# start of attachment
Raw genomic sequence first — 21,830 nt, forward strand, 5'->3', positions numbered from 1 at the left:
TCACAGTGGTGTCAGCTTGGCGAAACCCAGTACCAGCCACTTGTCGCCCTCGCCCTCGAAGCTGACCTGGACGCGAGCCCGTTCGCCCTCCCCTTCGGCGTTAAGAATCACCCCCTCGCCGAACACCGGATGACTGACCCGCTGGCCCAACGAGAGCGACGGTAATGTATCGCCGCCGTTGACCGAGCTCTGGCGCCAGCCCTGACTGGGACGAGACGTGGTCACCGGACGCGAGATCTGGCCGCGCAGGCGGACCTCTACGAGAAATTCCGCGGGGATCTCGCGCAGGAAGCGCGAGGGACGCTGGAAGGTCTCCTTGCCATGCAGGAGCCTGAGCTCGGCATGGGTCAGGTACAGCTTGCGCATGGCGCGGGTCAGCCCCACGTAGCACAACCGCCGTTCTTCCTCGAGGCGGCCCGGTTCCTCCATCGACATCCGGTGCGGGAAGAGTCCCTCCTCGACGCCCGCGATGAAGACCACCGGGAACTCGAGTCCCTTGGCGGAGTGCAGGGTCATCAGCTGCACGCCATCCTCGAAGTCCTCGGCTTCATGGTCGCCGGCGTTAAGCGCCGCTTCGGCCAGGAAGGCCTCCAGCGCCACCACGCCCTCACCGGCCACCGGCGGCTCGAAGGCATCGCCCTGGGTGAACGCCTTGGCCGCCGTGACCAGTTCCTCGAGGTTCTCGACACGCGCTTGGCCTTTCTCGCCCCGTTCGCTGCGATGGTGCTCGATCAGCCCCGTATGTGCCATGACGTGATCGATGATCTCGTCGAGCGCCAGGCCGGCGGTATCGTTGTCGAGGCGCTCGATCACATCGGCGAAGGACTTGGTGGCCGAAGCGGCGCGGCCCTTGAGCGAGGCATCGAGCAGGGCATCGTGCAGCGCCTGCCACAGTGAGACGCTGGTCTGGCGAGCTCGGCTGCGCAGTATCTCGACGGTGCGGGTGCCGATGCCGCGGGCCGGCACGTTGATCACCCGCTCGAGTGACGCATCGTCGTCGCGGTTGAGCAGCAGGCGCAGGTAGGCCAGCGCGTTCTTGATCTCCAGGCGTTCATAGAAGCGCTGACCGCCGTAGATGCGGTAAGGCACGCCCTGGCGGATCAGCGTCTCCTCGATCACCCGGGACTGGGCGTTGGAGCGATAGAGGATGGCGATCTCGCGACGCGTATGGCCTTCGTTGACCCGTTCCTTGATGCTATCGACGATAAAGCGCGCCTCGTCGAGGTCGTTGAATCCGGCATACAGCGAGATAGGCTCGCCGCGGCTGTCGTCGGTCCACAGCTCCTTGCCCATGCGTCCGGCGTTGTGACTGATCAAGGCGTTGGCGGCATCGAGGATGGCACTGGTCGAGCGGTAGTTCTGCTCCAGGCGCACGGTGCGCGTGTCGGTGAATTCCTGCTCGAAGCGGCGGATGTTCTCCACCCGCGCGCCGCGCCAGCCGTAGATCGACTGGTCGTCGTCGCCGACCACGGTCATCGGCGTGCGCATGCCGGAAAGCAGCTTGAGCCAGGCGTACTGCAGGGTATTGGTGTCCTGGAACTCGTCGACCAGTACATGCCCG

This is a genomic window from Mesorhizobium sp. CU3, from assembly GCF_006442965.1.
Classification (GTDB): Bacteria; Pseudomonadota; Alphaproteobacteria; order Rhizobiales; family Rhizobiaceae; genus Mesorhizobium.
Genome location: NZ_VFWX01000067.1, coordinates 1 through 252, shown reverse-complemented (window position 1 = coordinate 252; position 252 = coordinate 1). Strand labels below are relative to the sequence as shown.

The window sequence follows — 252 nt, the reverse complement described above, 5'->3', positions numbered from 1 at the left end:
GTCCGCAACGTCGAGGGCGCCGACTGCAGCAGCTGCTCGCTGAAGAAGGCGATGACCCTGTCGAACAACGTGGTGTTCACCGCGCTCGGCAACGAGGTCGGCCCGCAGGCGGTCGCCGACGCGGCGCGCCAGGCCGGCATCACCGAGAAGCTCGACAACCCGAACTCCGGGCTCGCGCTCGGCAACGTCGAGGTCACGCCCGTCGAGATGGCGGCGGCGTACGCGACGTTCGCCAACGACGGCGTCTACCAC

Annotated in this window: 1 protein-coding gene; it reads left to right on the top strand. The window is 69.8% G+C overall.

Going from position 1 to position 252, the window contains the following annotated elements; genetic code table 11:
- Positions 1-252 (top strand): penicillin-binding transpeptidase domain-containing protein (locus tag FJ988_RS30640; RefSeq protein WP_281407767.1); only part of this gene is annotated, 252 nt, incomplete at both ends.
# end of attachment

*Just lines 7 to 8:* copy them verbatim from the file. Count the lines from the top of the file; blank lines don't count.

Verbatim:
GTCCGCAACGTCGAGGGCGCCGACTGCAGCAGCTGCTCGCTGAAGAAGGCGATGACCCTGTCGAACAACGTGGTGTTCACCGCGCTCGGCAACGAGGTCGGCCCGCAGGCGGTCGCCGACGCGGCGCGCCAGGCCGGCATCACCGAGAAGCTCGACAACCCGAACTCCGGGCTCGCGCTCGGCAACGTCGAGGTCACGCCCGTCGAGATGGCGGCGGCGTACGCGACGTTCGCCAACGACGGCGTCTACCAC

Annotated in this window: 1 protein-coding gene; it reads left to right on the top strand. The window is 69.8% G+C overall.